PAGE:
The name Mawdesley is thought to have originated in the reign of Edward the First (1272 - 1308) with the use of the suffix 'ley' signifying a field, meadow or clearing - evidence of the village's rural origins. Discoveries of flints and stone implements indicate early settlements in the area and at the time of the Norman conquest, small hamlets and scattered farms typified the then settlement patterns of Lancashire. Records show that a Manor existed in 1250 AD on the site of the present Mawdesley Hall.
Hall itself stands in a commanding position on a sandstone outcrop. The
black and white timber framed building dates back to the early 17th
century when William Mawdesley lived there. The central hall is Tudor
and some of the inner walls are made from wattle and daub. The south
wing is of local red sandstone whilst the north wing is built of hand
made bricks made at the old Bluestone Lane brickworks. The stone
stairway leading up from the road was built about 1613.
Close by the Hall is City Farm and City Cottage, parts of the red sandstone farmhouse are believed to have been built in 1591; certainly there is a stone bearing this date on the wall. The low roofed black and white cottage was built in 1623; it is timber framed with wattle and daub walls. The Black Bull Inn was built in the 1580's, the windows to the left of the entrance have been blocked off and 'windows' painted on, this was probably a consequence of the window tax which was levied between the late 17th and the mid 19th centuries. Manor courts were held here at the end of the 17th century.
Wrest House is the oldest surviving house on New Street; the whole of the terrace used to be a single property. Built in 1631, it used to house a joiner and wheelwright, the family living at one end and the workshops being at the other.
The Lane End's House was built at the end of the 16th century. It is the home of the Finch family who suffered heavy fines for recusancy during the reigns of Charles I & II. One member of the family John Finch, was imprisoned and then hanged in 1584 for the offence. There is a Chapel hidden away in the attics where Catholics could practice their faith safely in secret during the troubled years of the Reformation, it continued to be used regularly long after the need for secrecy ended, indeed until St. Peter and St. Paul's Church was built in 1831. It was restored in the 1960's. Lane End's House is known locally as the "House of the Skull', referring to the bones that are kept there, thought to be those of a monk, Brother William Haydock, who died for his faith in 1537.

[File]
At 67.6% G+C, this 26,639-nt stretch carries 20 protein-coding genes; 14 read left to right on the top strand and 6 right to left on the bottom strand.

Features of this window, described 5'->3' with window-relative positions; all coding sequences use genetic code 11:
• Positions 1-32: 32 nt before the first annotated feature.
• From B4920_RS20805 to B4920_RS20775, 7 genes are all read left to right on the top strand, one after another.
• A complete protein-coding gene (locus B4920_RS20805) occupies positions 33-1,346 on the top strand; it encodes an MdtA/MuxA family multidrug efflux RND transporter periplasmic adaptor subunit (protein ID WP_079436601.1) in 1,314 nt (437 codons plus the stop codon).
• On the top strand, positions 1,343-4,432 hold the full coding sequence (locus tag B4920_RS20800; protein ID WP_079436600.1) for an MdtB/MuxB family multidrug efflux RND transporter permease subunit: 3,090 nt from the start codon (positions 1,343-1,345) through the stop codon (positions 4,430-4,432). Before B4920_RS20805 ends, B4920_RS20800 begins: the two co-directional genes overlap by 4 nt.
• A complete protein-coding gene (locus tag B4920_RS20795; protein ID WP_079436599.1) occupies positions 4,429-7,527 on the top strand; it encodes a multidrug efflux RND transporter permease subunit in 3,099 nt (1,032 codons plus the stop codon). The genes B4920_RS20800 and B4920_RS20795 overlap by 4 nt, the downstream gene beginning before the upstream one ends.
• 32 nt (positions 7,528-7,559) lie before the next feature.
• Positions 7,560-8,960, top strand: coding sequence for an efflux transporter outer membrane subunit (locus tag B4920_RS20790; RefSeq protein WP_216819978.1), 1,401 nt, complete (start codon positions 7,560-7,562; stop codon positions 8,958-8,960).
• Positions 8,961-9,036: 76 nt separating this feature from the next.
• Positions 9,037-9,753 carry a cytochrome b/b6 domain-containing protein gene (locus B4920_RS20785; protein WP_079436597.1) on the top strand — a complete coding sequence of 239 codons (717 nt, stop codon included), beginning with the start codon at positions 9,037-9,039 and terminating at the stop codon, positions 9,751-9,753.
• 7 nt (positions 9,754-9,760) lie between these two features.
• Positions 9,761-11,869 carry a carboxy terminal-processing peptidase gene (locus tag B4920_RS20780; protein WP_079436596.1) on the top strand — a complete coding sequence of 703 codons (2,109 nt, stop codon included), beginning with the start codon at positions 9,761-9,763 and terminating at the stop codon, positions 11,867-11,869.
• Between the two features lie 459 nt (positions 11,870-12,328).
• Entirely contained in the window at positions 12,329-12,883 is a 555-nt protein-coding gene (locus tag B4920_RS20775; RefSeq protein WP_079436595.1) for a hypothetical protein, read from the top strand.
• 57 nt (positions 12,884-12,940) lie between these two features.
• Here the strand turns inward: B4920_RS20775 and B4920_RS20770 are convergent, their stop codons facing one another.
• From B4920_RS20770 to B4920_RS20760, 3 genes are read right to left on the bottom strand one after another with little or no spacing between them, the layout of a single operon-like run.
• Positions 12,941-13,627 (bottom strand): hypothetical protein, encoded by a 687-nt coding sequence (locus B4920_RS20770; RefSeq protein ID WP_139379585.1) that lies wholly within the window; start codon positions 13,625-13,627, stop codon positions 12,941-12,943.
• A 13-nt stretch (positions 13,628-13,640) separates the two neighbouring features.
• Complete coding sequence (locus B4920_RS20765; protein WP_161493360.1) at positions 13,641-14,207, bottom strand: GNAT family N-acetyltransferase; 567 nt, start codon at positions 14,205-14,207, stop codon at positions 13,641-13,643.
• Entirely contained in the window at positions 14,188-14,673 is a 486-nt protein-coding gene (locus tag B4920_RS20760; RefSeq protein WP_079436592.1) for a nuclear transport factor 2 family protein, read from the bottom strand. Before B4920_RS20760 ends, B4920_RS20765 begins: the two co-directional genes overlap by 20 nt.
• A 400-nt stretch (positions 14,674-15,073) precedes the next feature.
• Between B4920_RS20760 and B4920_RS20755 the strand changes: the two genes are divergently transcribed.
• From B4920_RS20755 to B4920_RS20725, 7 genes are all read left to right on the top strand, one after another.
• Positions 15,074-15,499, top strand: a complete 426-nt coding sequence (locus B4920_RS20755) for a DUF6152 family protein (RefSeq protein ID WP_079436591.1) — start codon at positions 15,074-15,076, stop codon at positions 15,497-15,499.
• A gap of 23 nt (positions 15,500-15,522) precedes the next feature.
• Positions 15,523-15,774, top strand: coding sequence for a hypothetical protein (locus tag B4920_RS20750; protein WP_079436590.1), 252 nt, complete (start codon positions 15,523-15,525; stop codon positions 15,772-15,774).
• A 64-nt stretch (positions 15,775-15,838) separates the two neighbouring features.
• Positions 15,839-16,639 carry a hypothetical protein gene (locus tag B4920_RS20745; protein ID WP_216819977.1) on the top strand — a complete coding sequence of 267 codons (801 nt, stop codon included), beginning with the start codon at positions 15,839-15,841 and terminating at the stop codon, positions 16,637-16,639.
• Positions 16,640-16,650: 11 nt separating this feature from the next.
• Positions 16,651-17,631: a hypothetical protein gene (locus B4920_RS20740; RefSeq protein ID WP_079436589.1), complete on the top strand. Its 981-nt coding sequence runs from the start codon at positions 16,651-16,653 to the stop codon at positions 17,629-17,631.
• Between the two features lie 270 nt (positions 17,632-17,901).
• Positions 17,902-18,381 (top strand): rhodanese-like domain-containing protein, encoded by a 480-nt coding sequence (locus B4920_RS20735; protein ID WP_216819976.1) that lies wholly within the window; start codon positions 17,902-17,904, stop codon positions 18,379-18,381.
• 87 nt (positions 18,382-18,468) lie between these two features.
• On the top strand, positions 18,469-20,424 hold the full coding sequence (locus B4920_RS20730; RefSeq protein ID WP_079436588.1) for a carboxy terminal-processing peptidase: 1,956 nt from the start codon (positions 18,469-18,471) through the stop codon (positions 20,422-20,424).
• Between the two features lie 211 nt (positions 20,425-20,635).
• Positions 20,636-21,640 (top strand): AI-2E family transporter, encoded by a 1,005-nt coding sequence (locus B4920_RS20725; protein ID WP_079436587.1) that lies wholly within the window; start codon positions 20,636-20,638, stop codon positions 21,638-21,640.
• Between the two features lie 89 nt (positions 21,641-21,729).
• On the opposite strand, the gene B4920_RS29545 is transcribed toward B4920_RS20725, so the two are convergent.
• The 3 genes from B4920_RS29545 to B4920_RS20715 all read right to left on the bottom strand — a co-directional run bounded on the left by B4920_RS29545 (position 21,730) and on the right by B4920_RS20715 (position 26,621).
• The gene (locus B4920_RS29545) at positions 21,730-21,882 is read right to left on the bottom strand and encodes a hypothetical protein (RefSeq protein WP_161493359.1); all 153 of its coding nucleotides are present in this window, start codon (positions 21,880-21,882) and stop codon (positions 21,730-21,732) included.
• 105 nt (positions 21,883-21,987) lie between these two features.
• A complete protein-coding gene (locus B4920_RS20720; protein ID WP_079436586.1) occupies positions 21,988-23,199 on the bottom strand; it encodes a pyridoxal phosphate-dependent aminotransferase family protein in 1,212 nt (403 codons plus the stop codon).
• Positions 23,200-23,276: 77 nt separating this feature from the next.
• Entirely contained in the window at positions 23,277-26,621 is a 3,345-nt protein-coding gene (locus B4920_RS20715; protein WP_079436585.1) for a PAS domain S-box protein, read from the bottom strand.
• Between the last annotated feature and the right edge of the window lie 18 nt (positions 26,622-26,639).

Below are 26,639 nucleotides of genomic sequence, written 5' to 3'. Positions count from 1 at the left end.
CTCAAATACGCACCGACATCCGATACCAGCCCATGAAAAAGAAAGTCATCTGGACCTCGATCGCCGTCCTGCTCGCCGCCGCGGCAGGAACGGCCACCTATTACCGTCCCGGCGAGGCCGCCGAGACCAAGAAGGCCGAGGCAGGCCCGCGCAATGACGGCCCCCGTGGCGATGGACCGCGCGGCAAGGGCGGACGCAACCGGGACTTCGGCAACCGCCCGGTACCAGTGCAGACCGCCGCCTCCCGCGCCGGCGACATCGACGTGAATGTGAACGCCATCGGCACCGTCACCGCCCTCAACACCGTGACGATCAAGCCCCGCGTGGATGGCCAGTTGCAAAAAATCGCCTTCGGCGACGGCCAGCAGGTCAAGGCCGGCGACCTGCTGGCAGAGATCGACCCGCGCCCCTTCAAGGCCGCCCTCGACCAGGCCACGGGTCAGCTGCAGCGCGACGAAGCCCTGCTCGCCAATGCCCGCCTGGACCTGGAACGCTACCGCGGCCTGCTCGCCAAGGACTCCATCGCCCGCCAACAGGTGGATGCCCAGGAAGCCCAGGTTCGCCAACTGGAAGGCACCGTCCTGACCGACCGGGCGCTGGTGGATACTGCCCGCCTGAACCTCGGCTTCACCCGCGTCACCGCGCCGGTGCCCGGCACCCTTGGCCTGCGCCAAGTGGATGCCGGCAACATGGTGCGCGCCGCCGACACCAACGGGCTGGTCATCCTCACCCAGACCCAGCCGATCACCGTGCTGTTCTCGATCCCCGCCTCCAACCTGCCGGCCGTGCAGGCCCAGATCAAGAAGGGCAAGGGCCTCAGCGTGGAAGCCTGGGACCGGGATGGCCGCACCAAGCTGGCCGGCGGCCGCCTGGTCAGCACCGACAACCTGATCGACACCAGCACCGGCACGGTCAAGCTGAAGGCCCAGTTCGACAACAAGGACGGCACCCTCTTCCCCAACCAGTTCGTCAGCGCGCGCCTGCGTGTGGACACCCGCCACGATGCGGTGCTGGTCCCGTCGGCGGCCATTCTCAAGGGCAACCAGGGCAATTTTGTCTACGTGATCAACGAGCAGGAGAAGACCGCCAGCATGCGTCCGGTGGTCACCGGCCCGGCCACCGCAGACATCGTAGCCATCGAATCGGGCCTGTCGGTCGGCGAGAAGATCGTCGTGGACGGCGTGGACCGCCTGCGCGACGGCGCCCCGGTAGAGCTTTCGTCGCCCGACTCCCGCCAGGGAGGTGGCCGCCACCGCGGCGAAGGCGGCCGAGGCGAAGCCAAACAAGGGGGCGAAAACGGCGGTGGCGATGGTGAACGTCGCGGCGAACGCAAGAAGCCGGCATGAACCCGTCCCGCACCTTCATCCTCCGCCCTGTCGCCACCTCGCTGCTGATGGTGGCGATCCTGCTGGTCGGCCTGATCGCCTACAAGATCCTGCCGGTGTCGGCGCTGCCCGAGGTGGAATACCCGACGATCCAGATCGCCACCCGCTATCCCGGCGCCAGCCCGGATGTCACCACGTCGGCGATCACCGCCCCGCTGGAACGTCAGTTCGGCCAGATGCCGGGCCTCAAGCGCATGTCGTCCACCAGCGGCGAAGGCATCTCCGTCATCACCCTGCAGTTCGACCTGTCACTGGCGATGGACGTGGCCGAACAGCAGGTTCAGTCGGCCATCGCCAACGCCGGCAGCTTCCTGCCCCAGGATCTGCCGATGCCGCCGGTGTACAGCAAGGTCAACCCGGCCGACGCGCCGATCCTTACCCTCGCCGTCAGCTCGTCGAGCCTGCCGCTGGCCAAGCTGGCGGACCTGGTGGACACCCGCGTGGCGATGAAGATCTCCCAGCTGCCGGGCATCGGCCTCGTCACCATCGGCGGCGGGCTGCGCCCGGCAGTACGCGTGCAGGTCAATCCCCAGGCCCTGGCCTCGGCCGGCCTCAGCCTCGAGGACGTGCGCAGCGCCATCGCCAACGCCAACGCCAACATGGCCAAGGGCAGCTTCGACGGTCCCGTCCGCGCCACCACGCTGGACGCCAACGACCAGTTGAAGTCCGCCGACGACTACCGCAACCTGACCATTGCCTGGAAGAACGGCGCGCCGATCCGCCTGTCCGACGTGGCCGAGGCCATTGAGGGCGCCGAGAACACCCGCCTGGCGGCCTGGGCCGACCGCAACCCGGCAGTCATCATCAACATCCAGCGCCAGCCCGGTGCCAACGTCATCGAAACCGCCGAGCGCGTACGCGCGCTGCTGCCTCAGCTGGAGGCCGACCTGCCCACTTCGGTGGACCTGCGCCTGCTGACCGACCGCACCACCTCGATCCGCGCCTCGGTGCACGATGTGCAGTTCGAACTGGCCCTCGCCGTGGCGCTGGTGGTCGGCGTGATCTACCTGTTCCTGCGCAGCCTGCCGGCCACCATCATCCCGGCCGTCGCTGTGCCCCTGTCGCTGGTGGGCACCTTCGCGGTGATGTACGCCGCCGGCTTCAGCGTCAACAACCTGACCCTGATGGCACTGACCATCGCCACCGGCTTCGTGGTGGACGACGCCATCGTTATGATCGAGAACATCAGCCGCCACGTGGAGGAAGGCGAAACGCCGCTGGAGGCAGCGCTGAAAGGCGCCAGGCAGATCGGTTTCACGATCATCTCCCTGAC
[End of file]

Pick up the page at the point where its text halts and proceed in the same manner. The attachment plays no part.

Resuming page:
The Church of St. Peter and St. Paul is the oldest of the three churches in the village and serves the Roman Catholics of Mawdesley and Croston. The religious persecutions of the Reformation made it very difficult for Catholics to practice their religion and led to hidden chapels, such as the one that was in Croston Hall and the one in Lane End's House, being constructed inside 'safe' houses. By the late 18th century conditions were better and a Chapel was built onto Croston Hall to replace the one hidden inside. This served the Croston Catholics until the Mawdesley Church was opened. The Chapel of the Holy Cross was built close by Croston Hall in 1858 but was only used for some 26 years before it fell into disuse, it was reopened in 1964.
The township of Mawdesley used to be part of the parish of Croston and it was not until 1840 that St. Peter's Church was completed. The altar is made of oak from the Douglas Chapel in Parbold, removed when the chapel was take down in 1878.
A Methodist Society existed in the village in 1811 but it was not until 1844 that a purpose built Chapel was constructed. The original Methodist Church still stands; Chapel House, now an attractive stone dwelling, stands end on to the road near Hurst Green Junction. The building, which had its own schoolroom attached, soon proved to be too small and in 1905 the present Church, situated at Four Lane Ends, was consecrated.
Other history resources for Mawdesley and the surrounding area:
British History online: A searchable source taken from the Victoria County History.
Online Parish Clerk: A searchable guide to Parish records.